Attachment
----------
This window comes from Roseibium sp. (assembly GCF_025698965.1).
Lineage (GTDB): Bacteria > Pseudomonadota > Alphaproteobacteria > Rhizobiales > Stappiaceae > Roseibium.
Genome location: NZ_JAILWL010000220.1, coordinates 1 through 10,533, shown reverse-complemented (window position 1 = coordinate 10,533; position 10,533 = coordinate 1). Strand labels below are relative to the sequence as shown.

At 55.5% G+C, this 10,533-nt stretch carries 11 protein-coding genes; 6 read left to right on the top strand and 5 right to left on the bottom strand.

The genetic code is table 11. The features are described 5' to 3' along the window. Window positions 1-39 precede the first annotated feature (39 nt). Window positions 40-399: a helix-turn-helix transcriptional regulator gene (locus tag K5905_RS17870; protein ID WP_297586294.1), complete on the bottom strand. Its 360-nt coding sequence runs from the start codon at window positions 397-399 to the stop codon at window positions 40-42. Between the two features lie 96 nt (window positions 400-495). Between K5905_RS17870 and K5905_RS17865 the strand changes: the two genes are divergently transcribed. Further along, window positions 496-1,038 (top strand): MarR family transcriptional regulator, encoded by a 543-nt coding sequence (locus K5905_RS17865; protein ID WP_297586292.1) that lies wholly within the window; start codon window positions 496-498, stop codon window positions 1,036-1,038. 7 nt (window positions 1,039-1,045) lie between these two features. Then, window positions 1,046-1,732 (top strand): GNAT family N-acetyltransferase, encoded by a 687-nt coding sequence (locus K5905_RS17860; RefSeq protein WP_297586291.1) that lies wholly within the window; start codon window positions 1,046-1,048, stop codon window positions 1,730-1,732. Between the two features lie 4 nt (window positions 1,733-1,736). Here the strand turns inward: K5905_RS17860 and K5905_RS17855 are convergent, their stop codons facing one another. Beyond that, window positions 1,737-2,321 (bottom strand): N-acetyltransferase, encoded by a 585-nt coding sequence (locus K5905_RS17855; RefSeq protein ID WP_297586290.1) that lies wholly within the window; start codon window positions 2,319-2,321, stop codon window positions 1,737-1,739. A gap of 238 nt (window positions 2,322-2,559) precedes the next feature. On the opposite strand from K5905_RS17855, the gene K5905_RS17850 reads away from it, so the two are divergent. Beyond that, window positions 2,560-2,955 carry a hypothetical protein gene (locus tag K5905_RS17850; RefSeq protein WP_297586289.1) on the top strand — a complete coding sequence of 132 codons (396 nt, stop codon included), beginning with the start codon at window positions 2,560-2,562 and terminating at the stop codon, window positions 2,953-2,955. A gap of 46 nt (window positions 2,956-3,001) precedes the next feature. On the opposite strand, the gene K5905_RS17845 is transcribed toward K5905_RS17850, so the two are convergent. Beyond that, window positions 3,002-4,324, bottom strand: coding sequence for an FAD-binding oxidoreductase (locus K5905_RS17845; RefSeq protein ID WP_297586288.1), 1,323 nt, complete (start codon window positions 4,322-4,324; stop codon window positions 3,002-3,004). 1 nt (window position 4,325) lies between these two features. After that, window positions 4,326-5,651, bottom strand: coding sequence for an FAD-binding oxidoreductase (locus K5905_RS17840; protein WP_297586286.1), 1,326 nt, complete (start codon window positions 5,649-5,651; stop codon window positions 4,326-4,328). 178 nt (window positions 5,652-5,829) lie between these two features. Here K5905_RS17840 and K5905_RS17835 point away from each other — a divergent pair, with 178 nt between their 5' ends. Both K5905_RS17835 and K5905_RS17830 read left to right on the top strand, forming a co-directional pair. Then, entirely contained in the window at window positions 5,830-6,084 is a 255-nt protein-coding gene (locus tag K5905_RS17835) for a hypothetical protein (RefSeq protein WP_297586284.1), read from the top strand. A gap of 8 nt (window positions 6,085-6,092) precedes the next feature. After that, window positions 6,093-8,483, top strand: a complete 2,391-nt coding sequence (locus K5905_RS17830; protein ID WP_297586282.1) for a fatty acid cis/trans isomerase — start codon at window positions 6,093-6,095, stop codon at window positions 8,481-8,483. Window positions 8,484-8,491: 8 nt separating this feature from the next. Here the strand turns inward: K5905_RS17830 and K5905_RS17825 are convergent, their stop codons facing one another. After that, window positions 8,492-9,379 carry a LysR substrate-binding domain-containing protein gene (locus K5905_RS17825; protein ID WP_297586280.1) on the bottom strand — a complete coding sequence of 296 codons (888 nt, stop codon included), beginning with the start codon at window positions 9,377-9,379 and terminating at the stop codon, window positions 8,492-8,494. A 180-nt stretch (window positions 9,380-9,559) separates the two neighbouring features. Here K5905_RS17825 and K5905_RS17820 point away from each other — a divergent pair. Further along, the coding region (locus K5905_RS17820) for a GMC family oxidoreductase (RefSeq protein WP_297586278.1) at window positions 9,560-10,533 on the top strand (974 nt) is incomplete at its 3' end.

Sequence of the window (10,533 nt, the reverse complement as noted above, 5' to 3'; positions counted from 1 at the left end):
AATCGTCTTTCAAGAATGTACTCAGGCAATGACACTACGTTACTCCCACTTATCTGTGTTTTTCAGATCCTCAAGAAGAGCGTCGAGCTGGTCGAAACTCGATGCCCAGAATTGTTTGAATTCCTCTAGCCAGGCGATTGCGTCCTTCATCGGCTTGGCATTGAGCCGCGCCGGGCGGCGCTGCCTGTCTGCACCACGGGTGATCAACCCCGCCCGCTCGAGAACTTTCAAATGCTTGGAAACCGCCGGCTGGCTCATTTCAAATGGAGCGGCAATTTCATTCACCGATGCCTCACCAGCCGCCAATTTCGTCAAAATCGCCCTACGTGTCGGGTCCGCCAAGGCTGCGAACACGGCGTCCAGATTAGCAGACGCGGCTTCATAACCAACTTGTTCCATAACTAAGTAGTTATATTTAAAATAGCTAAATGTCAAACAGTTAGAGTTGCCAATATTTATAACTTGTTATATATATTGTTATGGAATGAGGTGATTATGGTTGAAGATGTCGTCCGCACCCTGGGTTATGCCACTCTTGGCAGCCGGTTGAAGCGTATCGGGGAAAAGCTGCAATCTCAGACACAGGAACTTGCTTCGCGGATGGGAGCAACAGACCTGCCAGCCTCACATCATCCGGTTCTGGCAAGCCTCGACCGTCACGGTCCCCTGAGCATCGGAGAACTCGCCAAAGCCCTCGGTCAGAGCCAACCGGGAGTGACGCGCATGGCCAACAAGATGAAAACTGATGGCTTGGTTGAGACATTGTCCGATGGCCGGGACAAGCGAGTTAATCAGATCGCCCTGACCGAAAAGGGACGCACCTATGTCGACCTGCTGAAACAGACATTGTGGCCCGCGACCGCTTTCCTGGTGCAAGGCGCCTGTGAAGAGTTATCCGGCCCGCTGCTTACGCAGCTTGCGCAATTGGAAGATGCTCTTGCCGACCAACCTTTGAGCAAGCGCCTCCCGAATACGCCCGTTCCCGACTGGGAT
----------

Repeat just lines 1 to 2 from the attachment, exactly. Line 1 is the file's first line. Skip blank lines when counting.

This window comes from Roseibium sp. (assembly GCF_025698965.1).
Lineage (GTDB): Bacteria > Pseudomonadota > Alphaproteobacteria > Rhizobiales > Stappiaceae > Roseibium.